Louth, A. (2004) 'Light, vision and religious experience in Byzantium.', in The presence of light : divine radiance and religious experience. Chicago: University of Chicago Press, pp. 85-103.
This chapter is principally concerned with the experience of the divine, uncreated light in monastic writers belonging to the hesychast tradition (a term I shall explain in a moment); this is, I think, natural, for it is this tradition that dominates our perception of the Christian Byzantine tradition, whether one is looking at the historical era of the Byzantine world, brought to an abrupt conclusion in 1453 with the sack of Constantinople by the Ottomans, or is concerned with the increasingly significant presence of the Byzantine Orthodox tradition (including the Slav Orthodox tradition, but in distinction from the Oriental Orthodox tradition, of the Syrians and Copts, for instance) in today’s world, a result of both the fall of the iron curtain and emigration from traditionally Orthodox countries over the past two centuries. But the question of light and religious experience is a wider one than what we might call the “light mysticism” of the hesychasts, and I want to start by indicating something of that.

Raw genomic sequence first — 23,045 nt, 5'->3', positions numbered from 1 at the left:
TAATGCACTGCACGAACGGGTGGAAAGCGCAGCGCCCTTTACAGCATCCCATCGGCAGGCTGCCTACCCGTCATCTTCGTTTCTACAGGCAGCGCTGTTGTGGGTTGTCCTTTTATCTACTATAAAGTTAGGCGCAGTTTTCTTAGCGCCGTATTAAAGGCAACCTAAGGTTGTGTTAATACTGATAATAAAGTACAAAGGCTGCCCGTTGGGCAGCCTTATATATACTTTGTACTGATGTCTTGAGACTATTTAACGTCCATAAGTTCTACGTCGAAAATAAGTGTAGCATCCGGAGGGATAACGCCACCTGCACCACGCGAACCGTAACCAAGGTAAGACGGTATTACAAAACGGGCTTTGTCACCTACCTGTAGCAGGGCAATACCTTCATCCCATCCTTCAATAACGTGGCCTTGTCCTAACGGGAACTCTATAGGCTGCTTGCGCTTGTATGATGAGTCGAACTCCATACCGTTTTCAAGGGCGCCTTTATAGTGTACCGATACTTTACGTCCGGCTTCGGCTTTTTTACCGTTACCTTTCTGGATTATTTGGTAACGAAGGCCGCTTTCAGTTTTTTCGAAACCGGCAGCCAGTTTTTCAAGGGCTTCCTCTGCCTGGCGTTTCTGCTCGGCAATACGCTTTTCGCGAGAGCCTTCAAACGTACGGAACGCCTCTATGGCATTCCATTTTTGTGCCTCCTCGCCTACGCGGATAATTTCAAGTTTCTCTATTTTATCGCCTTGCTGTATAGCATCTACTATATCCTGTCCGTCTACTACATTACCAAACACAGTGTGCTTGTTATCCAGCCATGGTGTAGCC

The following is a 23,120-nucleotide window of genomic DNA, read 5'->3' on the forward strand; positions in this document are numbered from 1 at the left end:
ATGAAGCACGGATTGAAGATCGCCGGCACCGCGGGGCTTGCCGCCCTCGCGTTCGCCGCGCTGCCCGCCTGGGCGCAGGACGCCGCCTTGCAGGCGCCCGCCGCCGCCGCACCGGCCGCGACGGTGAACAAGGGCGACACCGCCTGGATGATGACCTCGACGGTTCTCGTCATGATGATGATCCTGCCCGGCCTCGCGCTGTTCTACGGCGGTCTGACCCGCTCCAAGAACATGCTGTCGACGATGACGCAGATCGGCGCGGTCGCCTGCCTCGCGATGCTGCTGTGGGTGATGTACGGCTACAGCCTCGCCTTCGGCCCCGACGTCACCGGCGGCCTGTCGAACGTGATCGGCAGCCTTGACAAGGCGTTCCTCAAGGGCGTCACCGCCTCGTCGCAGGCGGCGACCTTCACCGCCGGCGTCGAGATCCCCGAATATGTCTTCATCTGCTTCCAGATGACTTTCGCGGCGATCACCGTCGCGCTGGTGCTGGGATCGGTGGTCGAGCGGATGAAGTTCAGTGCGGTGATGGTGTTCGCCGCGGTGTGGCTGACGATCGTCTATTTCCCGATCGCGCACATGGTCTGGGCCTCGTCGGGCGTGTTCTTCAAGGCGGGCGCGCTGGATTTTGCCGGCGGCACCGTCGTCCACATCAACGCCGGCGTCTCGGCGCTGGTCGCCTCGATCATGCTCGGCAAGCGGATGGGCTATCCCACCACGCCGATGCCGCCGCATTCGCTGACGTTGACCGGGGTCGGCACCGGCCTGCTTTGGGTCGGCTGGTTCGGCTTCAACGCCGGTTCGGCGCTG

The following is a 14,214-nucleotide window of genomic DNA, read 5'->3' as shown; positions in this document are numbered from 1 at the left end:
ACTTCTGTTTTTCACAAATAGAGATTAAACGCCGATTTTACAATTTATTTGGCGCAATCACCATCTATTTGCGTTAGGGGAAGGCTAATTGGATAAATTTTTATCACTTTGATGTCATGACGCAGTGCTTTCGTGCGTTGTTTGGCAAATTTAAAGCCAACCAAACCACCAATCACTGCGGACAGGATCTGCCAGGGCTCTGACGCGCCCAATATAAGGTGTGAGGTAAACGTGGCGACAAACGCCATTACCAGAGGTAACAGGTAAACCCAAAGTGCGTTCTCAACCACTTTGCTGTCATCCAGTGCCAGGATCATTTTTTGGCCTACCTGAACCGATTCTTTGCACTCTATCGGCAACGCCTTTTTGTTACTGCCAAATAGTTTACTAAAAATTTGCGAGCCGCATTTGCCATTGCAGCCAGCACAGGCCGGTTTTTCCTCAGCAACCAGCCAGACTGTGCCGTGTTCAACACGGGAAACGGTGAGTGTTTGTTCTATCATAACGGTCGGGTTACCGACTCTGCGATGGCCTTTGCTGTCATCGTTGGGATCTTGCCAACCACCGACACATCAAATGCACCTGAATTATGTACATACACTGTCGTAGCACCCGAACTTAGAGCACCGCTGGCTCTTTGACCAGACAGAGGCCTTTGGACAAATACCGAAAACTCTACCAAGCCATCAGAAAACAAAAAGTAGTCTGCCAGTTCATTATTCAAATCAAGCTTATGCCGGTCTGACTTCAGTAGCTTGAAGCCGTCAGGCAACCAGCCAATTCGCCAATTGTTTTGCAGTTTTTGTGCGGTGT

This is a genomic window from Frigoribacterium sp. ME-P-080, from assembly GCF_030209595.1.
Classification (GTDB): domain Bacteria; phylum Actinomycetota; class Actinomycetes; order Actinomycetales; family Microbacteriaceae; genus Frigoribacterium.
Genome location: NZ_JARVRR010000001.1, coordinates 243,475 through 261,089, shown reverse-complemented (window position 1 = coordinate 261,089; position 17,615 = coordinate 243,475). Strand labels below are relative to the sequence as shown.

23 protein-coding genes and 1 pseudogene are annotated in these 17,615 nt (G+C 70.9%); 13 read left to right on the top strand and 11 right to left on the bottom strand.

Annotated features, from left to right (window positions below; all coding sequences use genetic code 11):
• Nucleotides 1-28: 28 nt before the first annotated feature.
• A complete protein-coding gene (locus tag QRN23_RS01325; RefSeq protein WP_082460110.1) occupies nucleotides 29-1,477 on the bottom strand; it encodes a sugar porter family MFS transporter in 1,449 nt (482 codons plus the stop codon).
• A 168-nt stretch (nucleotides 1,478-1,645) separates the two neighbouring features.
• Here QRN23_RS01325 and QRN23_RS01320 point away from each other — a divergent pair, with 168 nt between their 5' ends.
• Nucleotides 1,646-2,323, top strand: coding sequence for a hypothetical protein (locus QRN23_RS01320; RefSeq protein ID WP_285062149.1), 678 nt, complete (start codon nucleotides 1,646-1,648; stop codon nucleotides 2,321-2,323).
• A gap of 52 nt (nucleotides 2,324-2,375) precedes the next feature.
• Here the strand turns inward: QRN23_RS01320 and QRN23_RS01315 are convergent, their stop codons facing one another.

|Item Type:||Book chapter|
|Keywords:||Byzantine hesychasm, Saint Maximos the Confessor, Saint Symeon the New Theologian, Theophanes of Nicaea.|
|Full text:||(VoR) Version of Record|
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|Publisher Web site:||http://www.press.uchicago.edu/cgi-bin/hfs.cgi/00/16396.ctl|
|Publisher statement:||© 2004 by The University of Chicago|
|Date accepted:||No date available|
|Date deposited:||02 July 2008|
|Date of first online publication:||2004|
|Date first made open access:||No date available|
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